Tag Archives: Dane County

DAIS: Making Adjustments to Provide Services During a Pandemic

–submitted by Andrea Kaminski

On January 12, Shannon Barry, executive director of Domestic Abuse Intervention Service, spoke about how her organization adjusted to support survivors through the pandemic. This required new strategies just when their clients’ own situations were more dire. During the Covid lockdowns, victims were isolated with their batterers. DAIS provides an array of personal services and advocacy and has the only domestic violence shelter in Dane County. The volunteers who previously staffed the DAIS 24-hour helpline were let go, and all staff members had to help staff the line. With a Paycheck Protection Program loan, DAIS has purchased additional phones, improved its technology and made the workplace safer.

If you missed our meeting this week, you can watch it here: https://www.youtube.com/watch?v=0_vVhluFXRI&t=2269s

Joe Parisi: Update on Dane County

submitted by Mary Borland; photo by Mary Ellen O’Brien

joe parisi 1 9 2019   Joe Parisi, Dane County Executive since 2011, shared information with downtown Rotarians about area lake cleanups; mental health assistance in our schools and an update on airport expansion.

To address algae growth in our lakes due to too many nutrients flowing into them, partnerships have been formed to address run off at their sources. In urban areas, this means creating more retention ponds and in rural areas, partnering with local farmers to plan buffer strips and to utilize manure digesters. These digesters remove about 60% of the phosphorus which leads to algae bloom. Then with the use of nutrient concentration systems, the remaining 40% of phosphorus is removed!

In addition, centuries old streams contain high phosphorus levels in their muck. Two years ago, the County began a 4 year $12M project to “suck the muck/phosphorus” out of streams. This is proving to be a highly successful project and we have another 33 miles of stream to go.

As we are starting to experience warmer and wetter winters and will likely see more frequent high impact rains according to climate change experts, the County is using software to analyze which “choke points’ along the waterways are moving too slow so they can be opened up. For example, they are looking to remove a lot of muck between lakes Monona and Waubesa and to utilize weed cutters more to help keep the water moving so it doesn’t back up.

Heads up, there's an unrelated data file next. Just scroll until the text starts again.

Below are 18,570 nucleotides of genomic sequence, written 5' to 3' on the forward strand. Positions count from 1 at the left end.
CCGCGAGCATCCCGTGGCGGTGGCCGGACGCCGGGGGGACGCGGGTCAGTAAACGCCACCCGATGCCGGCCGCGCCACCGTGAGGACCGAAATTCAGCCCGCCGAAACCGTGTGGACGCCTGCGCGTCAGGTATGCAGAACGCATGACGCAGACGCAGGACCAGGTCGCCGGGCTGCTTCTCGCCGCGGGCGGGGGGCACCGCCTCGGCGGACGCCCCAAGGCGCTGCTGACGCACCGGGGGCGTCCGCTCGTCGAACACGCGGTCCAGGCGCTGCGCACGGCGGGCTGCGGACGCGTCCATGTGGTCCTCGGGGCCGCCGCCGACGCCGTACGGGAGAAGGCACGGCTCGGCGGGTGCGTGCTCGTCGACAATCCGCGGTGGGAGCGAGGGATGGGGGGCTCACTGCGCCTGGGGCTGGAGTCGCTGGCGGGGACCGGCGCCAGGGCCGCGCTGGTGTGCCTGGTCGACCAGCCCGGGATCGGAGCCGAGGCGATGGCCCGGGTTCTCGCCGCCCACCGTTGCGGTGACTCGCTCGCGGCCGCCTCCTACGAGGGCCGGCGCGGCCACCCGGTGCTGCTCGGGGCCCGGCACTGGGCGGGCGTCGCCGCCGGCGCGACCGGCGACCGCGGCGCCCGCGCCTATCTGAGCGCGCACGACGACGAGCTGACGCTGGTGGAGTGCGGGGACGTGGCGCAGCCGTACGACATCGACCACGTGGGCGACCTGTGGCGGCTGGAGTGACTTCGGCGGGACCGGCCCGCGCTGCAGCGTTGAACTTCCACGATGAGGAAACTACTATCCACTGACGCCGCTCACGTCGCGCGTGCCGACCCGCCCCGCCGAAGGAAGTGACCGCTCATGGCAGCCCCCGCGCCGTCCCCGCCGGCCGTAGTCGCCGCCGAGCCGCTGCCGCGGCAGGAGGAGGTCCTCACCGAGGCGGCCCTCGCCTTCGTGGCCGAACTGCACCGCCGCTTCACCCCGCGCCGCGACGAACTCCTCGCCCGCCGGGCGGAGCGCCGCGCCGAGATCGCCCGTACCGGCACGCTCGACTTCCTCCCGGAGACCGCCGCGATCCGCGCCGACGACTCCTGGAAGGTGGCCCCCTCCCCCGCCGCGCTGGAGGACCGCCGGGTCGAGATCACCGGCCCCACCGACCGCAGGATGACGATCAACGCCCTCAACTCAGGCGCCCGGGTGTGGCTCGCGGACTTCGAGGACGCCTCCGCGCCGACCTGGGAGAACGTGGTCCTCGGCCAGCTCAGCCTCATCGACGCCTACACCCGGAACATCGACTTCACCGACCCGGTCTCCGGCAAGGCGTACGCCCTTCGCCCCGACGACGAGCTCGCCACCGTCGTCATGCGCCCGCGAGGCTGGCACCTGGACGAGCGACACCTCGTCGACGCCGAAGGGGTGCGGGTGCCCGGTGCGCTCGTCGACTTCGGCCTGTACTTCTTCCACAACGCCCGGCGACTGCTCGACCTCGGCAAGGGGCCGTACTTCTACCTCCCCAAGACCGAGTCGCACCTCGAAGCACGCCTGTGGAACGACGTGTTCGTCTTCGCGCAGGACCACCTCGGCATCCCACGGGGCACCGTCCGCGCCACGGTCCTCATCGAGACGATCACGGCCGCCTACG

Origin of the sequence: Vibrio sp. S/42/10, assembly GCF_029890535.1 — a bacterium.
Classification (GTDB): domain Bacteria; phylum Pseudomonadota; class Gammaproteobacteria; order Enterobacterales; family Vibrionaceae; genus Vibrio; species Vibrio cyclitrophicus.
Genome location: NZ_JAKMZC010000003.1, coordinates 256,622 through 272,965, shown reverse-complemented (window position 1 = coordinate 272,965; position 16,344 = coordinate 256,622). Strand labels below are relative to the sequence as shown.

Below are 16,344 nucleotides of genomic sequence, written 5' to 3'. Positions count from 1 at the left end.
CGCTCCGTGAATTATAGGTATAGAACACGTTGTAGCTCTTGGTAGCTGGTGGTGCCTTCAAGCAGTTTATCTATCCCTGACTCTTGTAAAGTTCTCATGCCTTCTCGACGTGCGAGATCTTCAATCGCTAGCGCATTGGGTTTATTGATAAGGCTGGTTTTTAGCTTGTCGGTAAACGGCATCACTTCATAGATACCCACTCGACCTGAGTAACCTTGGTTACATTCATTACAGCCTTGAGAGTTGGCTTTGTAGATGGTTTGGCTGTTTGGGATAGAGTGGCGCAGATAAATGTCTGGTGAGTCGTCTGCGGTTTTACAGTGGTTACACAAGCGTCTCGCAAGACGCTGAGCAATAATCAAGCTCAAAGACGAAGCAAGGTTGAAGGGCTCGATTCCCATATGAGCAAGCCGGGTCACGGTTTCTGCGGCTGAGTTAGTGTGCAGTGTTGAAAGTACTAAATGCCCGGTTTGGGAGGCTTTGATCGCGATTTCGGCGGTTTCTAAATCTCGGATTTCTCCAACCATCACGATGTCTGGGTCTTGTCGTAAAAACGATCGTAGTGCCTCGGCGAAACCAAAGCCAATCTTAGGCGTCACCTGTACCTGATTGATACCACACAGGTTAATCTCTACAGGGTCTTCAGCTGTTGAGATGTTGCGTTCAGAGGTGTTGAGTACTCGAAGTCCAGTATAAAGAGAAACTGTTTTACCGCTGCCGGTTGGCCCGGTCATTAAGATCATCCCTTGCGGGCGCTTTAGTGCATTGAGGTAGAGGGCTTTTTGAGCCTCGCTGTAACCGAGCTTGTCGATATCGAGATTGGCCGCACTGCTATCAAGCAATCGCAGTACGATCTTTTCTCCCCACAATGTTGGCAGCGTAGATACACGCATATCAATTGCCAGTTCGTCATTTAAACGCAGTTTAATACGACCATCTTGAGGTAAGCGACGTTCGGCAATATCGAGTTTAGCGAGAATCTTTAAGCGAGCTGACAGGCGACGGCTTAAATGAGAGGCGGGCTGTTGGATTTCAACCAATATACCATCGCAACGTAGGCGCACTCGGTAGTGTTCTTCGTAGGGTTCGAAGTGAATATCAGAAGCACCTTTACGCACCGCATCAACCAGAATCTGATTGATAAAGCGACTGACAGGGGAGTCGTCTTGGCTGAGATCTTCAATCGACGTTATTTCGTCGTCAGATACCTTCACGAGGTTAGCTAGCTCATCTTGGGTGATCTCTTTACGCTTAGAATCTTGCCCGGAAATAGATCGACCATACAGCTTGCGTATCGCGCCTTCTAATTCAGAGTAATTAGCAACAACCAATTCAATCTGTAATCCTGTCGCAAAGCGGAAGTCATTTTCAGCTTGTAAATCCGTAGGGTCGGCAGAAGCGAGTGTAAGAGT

With increasing population growth, lands to protect are being identified and will be purchased to keep them available to absorb rain and more wetlands may be purchased for water storage.

The County is investing millions of dollars to increase energy and renewables in county buildings. With MG&E, the county is building a 41 acre solar farm near the airport. We are “walking the walk” and when doing good for the environment we are also doing good for the bottom line”, stated Parisi. We all need to consider climate change action plans.

Regarding mental health services, which is a big part of the county’s budget, partnering with schools is a large initiative. Building Bridges is a school-based mental health program that is a collaboration with Catholic Charities. Some area schools now have mental health professional staff available to meet with young people instead of engaging with law enforcement. Issues are being identified early and students are getting the help they need.  In 2019, an 11th school district is being funded.

Our airport is growing!  2018 brought 5 new destinations bringing the total of non-stop destinations to 19. Terminal modernization is being planned to include larger spaces, new seating and more dining.

In closing, Parisi stated the goal is to not rest until all county residents have access to all we have to offer.

Joe Parisi Describes Action Plan to Break Down Barriers in Dane County

–submitted by Roger Phelps; photo by Mike Engelberger

Joe ParisiJoe Parisi offered a down-to-earth pragmatic approach to some of the recurring problems of unequal access to key services.  Many of these approaches transcend the single agency or single resource access.  Instead, Joe offers a “partnership model” for addressing problems that plague our youth, minorities, poor and underprivileged communities and other segments that are finding themselves increasingly cutoff from traditional means of accessing services.  A few examples:


  • Early Childhood Zones – partnership with schools, parents and United Way designed to stabilize vulnerable families and better prepare young children prior to 4K.
  • Mental Health Issues in Schools – partnership with schools, parents, mental health professionals and Catholic Charities to build bridges and provide help to schools struggling to deal with individual mental health crisis among its students.  The goal is to provide staff and parents with options other than calling law enforcement – options to de-escalate a crisis and stabilize it to help minimize future crises.
  • Driver’s License Program – a program to increase Drivers Training for job seekers who find it difficult even to drive to an employment interview.  There are currently extreme inequities in driver’s license ownership by white and minority communities.  This is a major factor in inequities in employment rates in Dane County.

Joe Parisi’s general approach to the above and other problems is to map out the problem, identify the choke-points and then form a partnership between public and private stakeholders who can provide a combined solution.

Thank you, Joe, for enlightening Rotarians at today’s meeting and for showing us how we can all be part of real-world solutions to some of our county’s problems.  Let’s roll up our sleeves and get to work on these issues.